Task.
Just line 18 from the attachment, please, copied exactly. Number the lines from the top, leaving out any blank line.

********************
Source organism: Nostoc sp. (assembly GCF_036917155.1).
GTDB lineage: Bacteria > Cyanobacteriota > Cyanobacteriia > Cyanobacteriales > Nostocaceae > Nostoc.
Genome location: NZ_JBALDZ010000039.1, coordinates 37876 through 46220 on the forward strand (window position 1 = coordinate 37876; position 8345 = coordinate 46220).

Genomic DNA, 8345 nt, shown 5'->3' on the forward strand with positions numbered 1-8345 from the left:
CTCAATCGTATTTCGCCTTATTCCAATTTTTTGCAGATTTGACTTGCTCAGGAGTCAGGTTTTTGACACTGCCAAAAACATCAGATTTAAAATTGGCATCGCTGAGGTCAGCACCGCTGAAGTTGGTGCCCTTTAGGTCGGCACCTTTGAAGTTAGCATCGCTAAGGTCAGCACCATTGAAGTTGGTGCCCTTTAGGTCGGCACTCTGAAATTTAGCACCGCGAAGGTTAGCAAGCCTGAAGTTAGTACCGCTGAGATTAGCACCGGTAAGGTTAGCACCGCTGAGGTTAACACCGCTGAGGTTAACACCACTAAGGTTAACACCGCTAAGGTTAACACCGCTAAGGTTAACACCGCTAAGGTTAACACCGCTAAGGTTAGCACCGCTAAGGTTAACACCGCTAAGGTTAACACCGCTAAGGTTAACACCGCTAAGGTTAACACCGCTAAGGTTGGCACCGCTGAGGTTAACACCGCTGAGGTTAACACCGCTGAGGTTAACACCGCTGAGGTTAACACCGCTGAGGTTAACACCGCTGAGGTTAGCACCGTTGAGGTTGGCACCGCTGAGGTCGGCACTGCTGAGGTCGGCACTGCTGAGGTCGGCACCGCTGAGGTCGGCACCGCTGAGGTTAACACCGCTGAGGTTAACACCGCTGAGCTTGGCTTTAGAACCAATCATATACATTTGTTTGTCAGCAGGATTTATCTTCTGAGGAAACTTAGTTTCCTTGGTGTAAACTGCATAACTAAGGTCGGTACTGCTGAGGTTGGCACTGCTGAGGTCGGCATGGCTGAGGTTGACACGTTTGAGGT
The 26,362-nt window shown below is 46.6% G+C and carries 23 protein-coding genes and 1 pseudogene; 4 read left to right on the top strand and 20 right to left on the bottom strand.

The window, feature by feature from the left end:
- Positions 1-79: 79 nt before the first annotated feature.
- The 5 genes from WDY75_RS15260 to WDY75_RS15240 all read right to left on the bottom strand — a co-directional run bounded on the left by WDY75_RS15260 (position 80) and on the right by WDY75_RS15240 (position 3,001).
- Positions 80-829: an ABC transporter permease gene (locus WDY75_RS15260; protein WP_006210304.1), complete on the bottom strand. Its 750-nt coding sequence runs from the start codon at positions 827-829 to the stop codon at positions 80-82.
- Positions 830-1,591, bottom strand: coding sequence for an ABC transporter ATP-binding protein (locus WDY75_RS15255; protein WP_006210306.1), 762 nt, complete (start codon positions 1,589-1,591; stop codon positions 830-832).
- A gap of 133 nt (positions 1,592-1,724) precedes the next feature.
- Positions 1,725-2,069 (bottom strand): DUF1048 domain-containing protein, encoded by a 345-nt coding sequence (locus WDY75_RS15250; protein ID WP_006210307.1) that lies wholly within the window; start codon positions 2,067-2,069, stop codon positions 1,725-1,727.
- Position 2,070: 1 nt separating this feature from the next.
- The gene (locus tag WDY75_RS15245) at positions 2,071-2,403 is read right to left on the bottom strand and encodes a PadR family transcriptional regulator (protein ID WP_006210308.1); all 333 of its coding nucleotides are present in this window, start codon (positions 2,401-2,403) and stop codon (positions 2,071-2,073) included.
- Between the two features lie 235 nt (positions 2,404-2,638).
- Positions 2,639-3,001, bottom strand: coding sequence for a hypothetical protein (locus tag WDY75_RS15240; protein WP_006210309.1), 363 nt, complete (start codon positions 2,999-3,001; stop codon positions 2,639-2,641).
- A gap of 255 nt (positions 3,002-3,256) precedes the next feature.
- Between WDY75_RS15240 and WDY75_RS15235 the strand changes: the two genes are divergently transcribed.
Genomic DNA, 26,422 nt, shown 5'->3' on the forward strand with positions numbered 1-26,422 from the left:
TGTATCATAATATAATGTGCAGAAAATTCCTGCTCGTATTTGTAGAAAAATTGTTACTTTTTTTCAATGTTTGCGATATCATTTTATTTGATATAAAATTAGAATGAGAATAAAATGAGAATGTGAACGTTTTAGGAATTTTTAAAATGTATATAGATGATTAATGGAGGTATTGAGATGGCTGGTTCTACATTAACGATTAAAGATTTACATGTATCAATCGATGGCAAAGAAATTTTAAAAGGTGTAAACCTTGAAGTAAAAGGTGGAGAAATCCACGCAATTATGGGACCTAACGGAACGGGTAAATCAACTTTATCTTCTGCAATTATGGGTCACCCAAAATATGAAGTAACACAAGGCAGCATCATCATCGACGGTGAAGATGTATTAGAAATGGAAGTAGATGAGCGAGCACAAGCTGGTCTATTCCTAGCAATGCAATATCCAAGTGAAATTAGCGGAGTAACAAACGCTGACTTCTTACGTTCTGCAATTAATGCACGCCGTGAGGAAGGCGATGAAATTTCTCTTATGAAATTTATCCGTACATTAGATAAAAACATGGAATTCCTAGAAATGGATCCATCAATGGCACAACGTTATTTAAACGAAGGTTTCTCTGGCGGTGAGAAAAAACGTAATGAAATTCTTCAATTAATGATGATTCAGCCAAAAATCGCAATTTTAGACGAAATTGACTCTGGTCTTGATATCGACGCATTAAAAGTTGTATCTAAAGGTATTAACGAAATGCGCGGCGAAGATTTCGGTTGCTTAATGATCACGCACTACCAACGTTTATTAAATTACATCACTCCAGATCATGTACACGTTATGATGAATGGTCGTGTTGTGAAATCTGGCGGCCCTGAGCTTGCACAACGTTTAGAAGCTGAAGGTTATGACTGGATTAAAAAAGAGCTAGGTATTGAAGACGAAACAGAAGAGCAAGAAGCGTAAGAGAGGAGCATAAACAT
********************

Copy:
- A gap of 255 nt (positions 3,002-3,256) precedes the next feature.